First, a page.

Uncontested divorces involve filing a joint complaint as well as a full separation agreement and are by far the fastest way to obtain a divorce. A contested case involves one party filing for divorce and submitting the complaint to the other party. If you have decided to end your marriage, you may choose to file for divorce. You can file for divorce in Massachusetts if you have lived in the state for a year, or if the reason why the marriage ended occurred in Massachusetts and you have lived in Massachusetts as a couple.
You can find information here on how to file for divorce, what are the types of divorce, how to get a copy of your divorce record and more. An uncontested divorce will be finalized within 90 to 120 days. If there is a separation agreement involved, the deadline is closer to 120 days. There are simplified divorce procedures for people who fully agree and can apply to you.
That's why it's important to talk about this with a lawyer. The Massachusetts Probate and Family Court has issued a standing order that estimates the duration of a contested divorce to be 14 months. However, this process may still take longer, depending on what disputes are involved with a divorce and how busy the court system is. There is a Probate and Family Court in every county in Massachusetts.
You can file for divorce in the Probate and Family Court in the county where you live or in the Probate and Family Court in the county where your spouse lives. However, if your spouse still lives in the county where you last lived together, you must file for divorce in the Probate and Family Court in that county. In Massachusetts, you can choose to use divorce mediation instead of a court hearing to end your marriage. Mediation is completely voluntary and the mediator's decision is not binding.
However, it's a good way to create a separation agreement that can then be used to file a “1A” divorce without a lawyer. After the trial, if the court grants you a divorce, it will issue what is called the Nisi Divorce Decree. Contrary to popular belief, this doesn't just mean that you and your spouse are going to settle your divorce “collaboratively”. Couples going through a contested divorce could speed up the process with a state conference with the judge or a pre-trial conference.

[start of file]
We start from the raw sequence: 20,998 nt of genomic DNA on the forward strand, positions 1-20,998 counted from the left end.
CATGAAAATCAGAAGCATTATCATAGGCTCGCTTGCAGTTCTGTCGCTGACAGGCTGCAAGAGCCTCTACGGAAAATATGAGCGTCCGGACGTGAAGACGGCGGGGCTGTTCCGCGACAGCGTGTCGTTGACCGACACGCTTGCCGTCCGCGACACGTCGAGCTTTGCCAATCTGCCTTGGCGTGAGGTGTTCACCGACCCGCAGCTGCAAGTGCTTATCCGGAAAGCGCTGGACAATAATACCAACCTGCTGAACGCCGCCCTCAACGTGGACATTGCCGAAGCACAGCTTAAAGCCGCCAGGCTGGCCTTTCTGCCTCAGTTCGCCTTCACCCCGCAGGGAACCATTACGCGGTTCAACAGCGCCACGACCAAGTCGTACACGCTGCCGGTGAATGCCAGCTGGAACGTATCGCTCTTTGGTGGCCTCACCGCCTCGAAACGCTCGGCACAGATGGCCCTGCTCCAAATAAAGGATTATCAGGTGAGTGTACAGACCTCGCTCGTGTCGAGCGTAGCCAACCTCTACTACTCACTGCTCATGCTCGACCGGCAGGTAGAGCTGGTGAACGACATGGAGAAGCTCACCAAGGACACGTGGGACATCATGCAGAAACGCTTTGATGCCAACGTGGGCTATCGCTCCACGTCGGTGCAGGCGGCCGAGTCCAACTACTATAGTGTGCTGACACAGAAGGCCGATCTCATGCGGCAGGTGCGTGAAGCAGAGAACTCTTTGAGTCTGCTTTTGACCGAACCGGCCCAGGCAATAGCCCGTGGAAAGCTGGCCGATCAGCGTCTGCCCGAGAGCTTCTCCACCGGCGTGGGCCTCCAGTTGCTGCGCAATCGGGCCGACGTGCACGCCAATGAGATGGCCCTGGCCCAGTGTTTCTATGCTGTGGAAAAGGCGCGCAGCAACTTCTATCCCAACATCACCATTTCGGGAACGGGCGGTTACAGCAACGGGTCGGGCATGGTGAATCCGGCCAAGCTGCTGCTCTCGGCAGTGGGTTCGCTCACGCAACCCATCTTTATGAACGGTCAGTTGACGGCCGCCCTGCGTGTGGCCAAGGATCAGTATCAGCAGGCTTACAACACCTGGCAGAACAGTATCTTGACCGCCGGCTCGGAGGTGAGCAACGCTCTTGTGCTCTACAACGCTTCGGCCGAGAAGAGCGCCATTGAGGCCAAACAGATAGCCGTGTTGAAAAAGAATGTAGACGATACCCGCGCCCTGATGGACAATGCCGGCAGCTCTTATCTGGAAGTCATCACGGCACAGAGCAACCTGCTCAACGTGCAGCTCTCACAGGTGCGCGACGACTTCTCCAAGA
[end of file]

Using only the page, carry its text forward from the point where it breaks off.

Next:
So, for your particular case, you should also get answers to your questions through other sources, such as a family law attorney, your county court, friends and family who have been through a divorce, and online resources to help you deal with the financial, social, and emotional challenges that will you face on the road. It is recommended that you choose a no-fault divorce, unless you have strong evidence of any grounds for fault and prevailing yields considerable advantages for you. You may not know who to call, where to get advice, or wonder if you can get a divorce without the help of a lawyer. If either of these things is true, you can file for divorce in Massachusetts, even if your spouse lives in another state or doesn't know where you live.
For contested divorces, hiring a lawyer means having the necessary protection when two parties disagree about their separation. Massachusetts does not have an official form for the settlement, but many online divorce services will provide you with this document, based on the information you provided. When someone files for divorce in Massachusetts because of irreconcilable differences, the defendant cannot object to the divorce. You may receive a separate court order that makes your name change official or that your name change is recorded in the final divorce decree.
If both parties reach an agreement during the six-month waiting period, the divorce can be changed to uncontested so that the hearing process can be established without going through the entire six-month period. If the Court finds that the person filing for divorce moved to the Commonwealth to obtain a divorce and has lived here for less than a year, the court will not divorce. Once the parties' agreement and joint petition for divorce are filed with the court, the parties will receive a hearing date. The first thing you need to understand before choosing to divorce without the advice of a lawyer is the types of divorce available to you in Massachusetts.